It is hard to believe that the mellow, soft-spoken chef Immanuel Tee used to be a hothead.
His business partner, Mr Enoch Teo, says: "I know, no one can imagine what he was like. Last time, his emotions would take over his mind."
To this, Mr Tee smiles, nods politely and says he is "more chill" now.
Mr Teo says his friend has high standards for the quality of the food served and a small slip-up would trigger his short fuse.
He says: "It was a struggle at first when we worked together. If he got a bad comment about the food, he would be emotional and negative and take it out on the staff.
"But he has learnt to take criticism better."
He adds that Mr Tee has also matured as a chef, expanding his focus beyond just the product served.
He says: "At the restaurants Immanuel worked at, he wouldn't look at the sales. He was focused on just the product.
"Whether the company made money did not matter to him. If the dish is not good, he'd just throw it out and not consider the cost.
"He didn't realise that if the company is in the red, the restaurant will close no matter how good a chef he is."
Mr Tee, who has a girlfriend, is the second of four brothers. His elder brother, Alex, 30, runs an online flower business and his twin brother, Ezra, is also a chef.
His youngest brother Chris, 26, is an undergraduate at the Singapore Management University.
His parents are divorced and he lives with his mother, Madam Karen Shun, 51, a florist.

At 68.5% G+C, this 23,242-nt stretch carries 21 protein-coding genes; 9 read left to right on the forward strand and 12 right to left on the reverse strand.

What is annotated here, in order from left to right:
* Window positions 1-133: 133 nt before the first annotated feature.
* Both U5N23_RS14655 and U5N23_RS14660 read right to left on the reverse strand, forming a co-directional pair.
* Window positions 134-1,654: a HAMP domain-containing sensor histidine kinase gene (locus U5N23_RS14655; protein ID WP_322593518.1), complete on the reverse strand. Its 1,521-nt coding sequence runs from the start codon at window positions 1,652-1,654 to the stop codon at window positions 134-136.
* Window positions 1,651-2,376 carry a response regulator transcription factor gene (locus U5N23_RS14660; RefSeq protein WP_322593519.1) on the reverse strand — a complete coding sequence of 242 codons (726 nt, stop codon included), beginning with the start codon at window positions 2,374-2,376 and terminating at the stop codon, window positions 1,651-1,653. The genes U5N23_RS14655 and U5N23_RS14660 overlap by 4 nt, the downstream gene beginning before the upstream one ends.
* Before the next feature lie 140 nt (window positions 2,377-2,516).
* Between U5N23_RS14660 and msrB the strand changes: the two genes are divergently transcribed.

He started his culinary career at Swissotel The Stamford's Plaza Market Cafe and worked his way up to the hotel's fine-dining French restaurant, Jaan.
The move to French cuisine, however, was tough for him at first.
He says: "The level of stress was very high and I was getting yelled at all the time. But I decided to bite the bullet and get through it."
The experience toughened him and he followed chef Andre Chiang when the latter went on to open Restaurant Andre.
Mr Tee's fondness for French cuisine grew steadily and he honed his techniques in French cooking by working at other French restaurants, including Le Bistrot du Sommelier in Armenian Street and now-defunct restaurants Keystone and Guy Savoy.
If he did not become a chef, he says he would have pursued his childhood ambition to become a veterinarian.
The animal lover keeps fish, along with seven cats and four rabbits, at his mother's four-room HDB flat in Bishan.
Given that he is partial to food quality, he is in charge of menu development at Garcons and one of the criteria he has set for the food it serves is that the food has to be photogenic enough for social media.
He says: "Our focus is on giving hearty portions and the food also has to be Instagram-able."